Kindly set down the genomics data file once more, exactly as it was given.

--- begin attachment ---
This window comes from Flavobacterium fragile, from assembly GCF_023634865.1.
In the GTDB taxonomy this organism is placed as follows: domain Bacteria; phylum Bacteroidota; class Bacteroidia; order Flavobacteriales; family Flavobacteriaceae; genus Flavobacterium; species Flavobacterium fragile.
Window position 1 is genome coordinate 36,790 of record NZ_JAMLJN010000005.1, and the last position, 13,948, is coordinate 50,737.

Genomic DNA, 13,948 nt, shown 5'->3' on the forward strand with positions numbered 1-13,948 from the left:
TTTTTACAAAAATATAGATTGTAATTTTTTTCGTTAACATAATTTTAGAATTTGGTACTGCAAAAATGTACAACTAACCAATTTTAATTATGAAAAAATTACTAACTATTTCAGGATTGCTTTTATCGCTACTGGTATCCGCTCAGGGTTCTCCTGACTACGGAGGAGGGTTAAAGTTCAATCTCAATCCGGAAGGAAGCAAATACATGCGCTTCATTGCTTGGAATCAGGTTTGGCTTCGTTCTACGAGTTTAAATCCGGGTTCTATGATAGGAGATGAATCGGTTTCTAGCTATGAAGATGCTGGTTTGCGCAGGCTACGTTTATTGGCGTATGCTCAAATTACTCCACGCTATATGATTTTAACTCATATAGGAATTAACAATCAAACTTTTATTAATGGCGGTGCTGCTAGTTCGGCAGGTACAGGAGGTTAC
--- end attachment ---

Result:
This window comes from Flavobacterium fragile, from assembly GCF_023634865.1.
In the GTDB taxonomy this organism is placed as follows: domain Bacteria; phylum Bacteroidota; class Bacteroidia; order Flavobacteriales; family Flavobacteriaceae; genus Flavobacterium; species Flavobacterium fragile.
Window position 1 is genome coordinate 36,790 of record NZ_JAMLJN010000005.1, and the last position, 13,948, is coordinate 50,737.

Genomic DNA, 13,948 nt, shown 5'->3' on the forward strand with positions numbered 1-13,948 from the left:
TTTTTACAAAAATATAGATTGTAATTTTTTTCGTTAACATAATTTTAGAATTTGGTACTGCAAAAATGTACAACTAACCAATTTTAATTATGAAAAAATTACTAACTATTTCAGGATTGCTTTTATCGCTACTGGTATCCGCTCAGGGTTCTCCTGACTACGGAGGAGGGTTAAAGTTCAATCTCAATCCGGAAGGAAGCAAATACATGCGCTTCATTGCTTGGAATCAGGTTTGGCTTCGTTCTACGAGTTTAAATCCGGGTTCTATGATAGGAGATGAATCGGTTTCTAGCTATGAAGATGCTGGTTTGCGCAGGCTACGTTTATTGGCGTATGCTCAAATTACTCCACGCTATATGATTTTAACTCATATAGGAATTAACAATCAAACTTTTATTAATGGCGGTGCTGCTAGTTCGGCAGGTACAGGAGGTTAC